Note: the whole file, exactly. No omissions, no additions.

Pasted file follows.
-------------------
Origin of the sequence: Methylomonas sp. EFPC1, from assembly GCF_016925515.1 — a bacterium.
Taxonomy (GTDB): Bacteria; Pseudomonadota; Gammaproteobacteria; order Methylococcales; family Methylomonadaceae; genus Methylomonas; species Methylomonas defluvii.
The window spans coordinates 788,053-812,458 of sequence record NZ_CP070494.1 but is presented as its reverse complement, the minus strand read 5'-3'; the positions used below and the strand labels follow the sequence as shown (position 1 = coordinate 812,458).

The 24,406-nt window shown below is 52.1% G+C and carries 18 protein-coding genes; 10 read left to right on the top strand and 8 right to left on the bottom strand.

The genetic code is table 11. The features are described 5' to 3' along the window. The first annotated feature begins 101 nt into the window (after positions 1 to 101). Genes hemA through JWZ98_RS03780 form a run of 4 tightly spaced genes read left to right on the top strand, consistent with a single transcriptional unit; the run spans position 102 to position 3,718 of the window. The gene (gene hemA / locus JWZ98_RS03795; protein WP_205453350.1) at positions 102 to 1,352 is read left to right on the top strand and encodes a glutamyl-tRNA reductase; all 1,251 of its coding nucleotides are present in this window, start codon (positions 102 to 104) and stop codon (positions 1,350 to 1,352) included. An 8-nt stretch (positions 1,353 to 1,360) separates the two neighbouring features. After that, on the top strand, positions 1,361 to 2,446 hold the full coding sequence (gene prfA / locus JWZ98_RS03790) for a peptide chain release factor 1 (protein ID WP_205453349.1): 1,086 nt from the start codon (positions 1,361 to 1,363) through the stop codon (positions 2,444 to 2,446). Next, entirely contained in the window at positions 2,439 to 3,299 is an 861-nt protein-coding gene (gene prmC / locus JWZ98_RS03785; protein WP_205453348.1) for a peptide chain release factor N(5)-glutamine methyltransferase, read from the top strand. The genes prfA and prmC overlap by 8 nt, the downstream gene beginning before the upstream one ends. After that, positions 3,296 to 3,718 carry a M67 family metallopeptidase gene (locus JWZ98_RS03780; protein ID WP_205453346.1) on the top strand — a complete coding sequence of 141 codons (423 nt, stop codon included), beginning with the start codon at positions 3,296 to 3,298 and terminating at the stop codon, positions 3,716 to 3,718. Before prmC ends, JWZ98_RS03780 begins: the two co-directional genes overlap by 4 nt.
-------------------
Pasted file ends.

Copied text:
Origin of the sequence: Methylomonas sp. EFPC1, from assembly GCF_016925515.1 — a bacterium.
Taxonomy (GTDB): Bacteria; Pseudomonadota; Gammaproteobacteria; order Methylococcales; family Methylomonadaceae; genus Methylomonas; species Methylomonas defluvii.
The window spans coordinates 788,053-812,458 of sequence record NZ_CP070494.1 but is presented as its reverse complement, the minus strand read 5'-3'; the positions used below and the strand labels follow the sequence as shown (position 1 = coordinate 812,458).

The 24,406-nt window shown below is 52.1% G+C and carries 18 protein-coding genes; 10 read left to right on the top strand and 8 right to left on the bottom strand.

The genetic code is table 11. The features are described 5' to 3' along the window. The first annotated feature begins 101 nt into the window (after positions 1 to 101). Genes hemA through JWZ98_RS03780 form a run of 4 tightly spaced genes read left to right on the top strand, consistent with a single transcriptional unit; the run spans position 102 to position 3,718 of the window. The gene (gene hemA / locus JWZ98_RS03795; protein WP_205453350.1) at positions 102 to 1,352 is read left to right on the top strand and encodes a glutamyl-tRNA reductase; all 1,251 of its coding nucleotides are present in this window, start codon (positions 102 to 104) and stop codon (positions 1,350 to 1,352) included. An 8-nt stretch (positions 1,353 to 1,360) separates the two neighbouring features. After that, on the top strand, positions 1,361 to 2,446 hold the full coding sequence (gene prfA / locus JWZ98_RS03790) for a peptide chain release factor 1 (protein ID WP_205453349.1): 1,086 nt from the start codon (positions 1,361 to 1,363) through the stop codon (positions 2,444 to 2,446). Next, entirely contained in the window at positions 2,439 to 3,299 is an 861-nt protein-coding gene (gene prmC / locus JWZ98_RS03785; protein WP_205453348.1) for a peptide chain release factor N(5)-glutamine methyltransferase, read from the top strand. The genes prfA and prmC overlap by 8 nt, the downstream gene beginning before the upstream one ends. After that, positions 3,296 to 3,718 carry a M67 family metallopeptidase gene (locus JWZ98_RS03780; protein ID WP_205453346.1) on the top strand — a complete coding sequence of 141 codons (423 nt, stop codon included), beginning with the start codon at positions 3,296 to 3,298 and terminating at the stop codon, positions 3,716 to 3,718. Before prmC ends, JWZ98_RS03780 begins: the two co-directional genes overlap by 4 nt.